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Radiotherapy Treatments for Head and Neck Cancer

Clinician Summary Archived
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Archived: This summary is based on a report that is greater than 3 years old. Findings should not be considered current.

Research Focus for Clinicians

This is a summary of a systematic review update evaluating recent evidence on the effectiveness and adverse effects of various forms of radiotherapy (RT) as treatment for head and neck cancer. The systematic review update included 15 articles published between September 28, 2008, and May 1, 2014. This summary is provided to inform discussions of treatment options with patients and/or caregivers and to assist in decisionmaking with consideration of a patient’s values and preferences. However, reviews of evidence should not be construed to represent clinical recommendations or guidelines.


Decisions about treatment for head and neck cancer are largely dependent on the site, stage, and histological characteristics of the disease. Treatment may include surgery, RT, chemotherapy, or some combination of these. RT is offered to nearly 75 percent of patients with head and neck cancer with curative or palliative intent, often with long-term side effects.

RT techniques have evolved over the past 30 years; two-dimensional images have been replaced with three-dimensional (3D) images with the intended purpose of improving effectiveness while reducing toxicity to normal tissues and adjacent vulnerable organs. Photon-based conformal external-beam RT modalities used to treat head and neck cancer include 3D conformal RT (3DCRT), intensity-modulated RT (IMRT), and stereotactic body RT (SBRT). Charged particle-based conformal external-beam RT modalities, such as proton-beam RT (PBT), are also available to treat head and neck cancer, although they are not widely available in the United States.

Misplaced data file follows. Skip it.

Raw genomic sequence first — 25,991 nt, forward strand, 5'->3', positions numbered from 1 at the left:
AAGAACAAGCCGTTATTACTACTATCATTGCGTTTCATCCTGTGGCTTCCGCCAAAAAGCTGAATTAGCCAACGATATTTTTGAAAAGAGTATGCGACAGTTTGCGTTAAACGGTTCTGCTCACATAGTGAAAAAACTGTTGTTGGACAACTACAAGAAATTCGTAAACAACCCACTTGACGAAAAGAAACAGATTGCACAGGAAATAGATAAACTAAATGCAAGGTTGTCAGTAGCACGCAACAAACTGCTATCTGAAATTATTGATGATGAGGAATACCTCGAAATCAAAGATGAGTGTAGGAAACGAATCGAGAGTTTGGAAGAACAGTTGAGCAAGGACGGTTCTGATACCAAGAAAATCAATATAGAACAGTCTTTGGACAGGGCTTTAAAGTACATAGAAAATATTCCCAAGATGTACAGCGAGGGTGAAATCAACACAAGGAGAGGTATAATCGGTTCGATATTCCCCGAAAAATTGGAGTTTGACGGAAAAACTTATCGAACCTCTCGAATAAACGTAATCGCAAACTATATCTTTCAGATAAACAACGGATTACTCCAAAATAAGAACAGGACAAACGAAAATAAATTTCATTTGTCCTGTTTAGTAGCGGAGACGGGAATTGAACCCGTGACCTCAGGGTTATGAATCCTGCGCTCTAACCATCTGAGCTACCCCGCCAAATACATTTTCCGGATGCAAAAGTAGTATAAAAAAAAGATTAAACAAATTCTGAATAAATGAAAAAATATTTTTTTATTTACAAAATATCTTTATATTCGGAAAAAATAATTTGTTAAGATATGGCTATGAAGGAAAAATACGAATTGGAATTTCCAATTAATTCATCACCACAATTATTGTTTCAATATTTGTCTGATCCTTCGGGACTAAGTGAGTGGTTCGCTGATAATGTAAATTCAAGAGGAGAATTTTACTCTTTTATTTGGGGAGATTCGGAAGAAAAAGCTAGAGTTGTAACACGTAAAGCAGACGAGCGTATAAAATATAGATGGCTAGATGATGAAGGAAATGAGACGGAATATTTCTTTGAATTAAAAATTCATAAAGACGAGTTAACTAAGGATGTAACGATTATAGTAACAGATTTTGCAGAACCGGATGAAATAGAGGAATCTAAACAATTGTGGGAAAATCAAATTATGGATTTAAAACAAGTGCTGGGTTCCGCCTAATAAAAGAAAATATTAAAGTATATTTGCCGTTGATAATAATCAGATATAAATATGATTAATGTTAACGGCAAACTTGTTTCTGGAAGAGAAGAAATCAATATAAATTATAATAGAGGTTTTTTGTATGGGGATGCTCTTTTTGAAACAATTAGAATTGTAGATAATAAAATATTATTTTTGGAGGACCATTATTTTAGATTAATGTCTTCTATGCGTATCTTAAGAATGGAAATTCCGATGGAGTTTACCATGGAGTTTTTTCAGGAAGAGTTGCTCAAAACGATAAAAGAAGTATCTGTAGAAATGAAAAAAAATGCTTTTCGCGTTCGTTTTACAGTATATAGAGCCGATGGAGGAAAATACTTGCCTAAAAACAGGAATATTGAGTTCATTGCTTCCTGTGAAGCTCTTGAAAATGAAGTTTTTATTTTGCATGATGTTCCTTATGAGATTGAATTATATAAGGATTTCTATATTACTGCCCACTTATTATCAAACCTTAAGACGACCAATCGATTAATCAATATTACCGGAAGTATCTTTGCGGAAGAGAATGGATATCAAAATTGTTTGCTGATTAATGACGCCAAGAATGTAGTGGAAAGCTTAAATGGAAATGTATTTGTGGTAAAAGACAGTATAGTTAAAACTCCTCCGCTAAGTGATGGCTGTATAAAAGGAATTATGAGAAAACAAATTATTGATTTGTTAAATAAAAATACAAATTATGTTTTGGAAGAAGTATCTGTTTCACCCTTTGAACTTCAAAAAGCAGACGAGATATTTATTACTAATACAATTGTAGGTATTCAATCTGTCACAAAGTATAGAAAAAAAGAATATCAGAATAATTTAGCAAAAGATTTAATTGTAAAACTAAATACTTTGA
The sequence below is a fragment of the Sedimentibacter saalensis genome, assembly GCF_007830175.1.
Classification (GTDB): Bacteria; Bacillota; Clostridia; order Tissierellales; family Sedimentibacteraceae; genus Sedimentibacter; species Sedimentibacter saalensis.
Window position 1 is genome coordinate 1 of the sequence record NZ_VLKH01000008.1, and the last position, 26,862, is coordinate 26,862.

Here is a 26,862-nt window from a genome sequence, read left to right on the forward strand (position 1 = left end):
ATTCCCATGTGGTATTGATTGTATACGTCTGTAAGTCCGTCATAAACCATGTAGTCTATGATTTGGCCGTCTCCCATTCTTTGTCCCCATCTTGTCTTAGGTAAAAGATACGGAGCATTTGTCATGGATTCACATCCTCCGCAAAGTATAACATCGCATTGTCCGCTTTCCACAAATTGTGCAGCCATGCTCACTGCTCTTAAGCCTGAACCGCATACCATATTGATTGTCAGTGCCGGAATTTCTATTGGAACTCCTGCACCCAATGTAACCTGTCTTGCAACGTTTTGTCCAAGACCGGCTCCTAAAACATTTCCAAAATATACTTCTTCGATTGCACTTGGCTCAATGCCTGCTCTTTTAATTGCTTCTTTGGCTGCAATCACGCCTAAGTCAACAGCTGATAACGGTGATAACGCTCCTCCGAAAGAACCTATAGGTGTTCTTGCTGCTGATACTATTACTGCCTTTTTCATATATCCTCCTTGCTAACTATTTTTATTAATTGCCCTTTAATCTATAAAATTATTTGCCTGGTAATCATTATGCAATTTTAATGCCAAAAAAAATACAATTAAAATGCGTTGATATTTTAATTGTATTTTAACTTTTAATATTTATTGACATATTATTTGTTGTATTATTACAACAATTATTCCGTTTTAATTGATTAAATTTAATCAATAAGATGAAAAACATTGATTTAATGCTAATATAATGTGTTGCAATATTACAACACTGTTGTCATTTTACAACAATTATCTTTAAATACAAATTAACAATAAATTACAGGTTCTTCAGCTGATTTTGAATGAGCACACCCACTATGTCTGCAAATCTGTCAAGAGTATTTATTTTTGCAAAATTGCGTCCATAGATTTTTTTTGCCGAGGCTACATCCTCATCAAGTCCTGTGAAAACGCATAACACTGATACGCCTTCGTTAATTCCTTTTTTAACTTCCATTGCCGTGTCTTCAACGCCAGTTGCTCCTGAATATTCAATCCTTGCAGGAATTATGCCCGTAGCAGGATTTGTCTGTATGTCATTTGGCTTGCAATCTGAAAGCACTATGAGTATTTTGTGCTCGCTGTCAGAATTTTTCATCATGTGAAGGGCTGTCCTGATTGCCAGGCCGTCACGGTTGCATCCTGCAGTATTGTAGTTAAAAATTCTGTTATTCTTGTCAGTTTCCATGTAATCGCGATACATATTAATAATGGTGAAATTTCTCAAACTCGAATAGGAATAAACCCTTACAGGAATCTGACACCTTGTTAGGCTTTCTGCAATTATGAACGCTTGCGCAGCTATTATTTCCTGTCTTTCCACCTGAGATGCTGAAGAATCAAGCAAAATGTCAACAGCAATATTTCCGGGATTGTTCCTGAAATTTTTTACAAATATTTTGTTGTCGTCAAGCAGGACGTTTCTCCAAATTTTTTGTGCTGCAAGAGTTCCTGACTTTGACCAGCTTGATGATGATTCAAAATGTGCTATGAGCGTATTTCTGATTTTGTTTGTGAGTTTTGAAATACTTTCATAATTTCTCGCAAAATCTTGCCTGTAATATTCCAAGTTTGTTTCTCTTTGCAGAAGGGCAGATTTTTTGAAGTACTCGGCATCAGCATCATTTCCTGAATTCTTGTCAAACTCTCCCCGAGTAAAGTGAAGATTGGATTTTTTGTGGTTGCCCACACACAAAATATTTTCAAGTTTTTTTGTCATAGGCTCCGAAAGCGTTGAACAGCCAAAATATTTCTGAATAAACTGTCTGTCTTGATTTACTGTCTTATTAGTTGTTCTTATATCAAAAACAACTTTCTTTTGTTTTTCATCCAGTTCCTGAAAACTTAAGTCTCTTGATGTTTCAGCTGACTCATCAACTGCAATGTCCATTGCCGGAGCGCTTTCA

The optimal means of delivering external-beam ionizing radiation in sufficient doses to cure a patient with head and neck cancer requires a fine balance between treatment effectiveness and associated toxicity. The generation of new clinical evidence and the emergence of a new RT technology (SBRT) prompted an update of the existing systematic review. The present review assessed the comparative effectiveness and adverse effects of 3DCRT, IMRT, SBRT, and PBT as treatment for head and neck cancer.

Clinical Bottom Line

Summary of Key Findings and Strength of Evidence for the Benefits and Adverse Effects of Radiotherapy for Head and Neck Cancer
Outcome 3DCRT vs. IMRT 3DCRT or IMRT vs. SBRT 3DCRT or IMRT vs. PBT
*The strength of evidence changed from moderate to high in the updated report.
3DCRT = 3D conformal RT; IMRT = intensity-modulated RT; PBT = proton-beam therapy; RT = radiotherapy; SBRT = stereotactic body RT
Tumor control and survival [evidence insufficient] [evidence insufficient] [evidence insufficient]
Grade ≥2 late xerostomia* Significantly reduced incidence with IMRT[evidence high] [evidence insufficient] [evidence insufficient]
Quality of life related to late xerostomia Improved with IMRT [evidence medium] [evidence insufficient] [evidence insufficient]
Other RT-associated grade >2 toxicities (e.g., acute or late dysphagia, salivary gland dysfunction, swallowing dysfunction) [evidence insufficient] [evidence insufficient] [evidence insufficient]
Effects of specific patient and tumor characteristics on the relative effectiveness of RT modalities [evidence insufficient] [evidence insufficient] [evidence insufficient]
Effects of user experience, treatment planning, and treatment delivery on the relative effectiveness of RT modalities [evidence insufficient] [evidence insufficient] [evidence insufficient]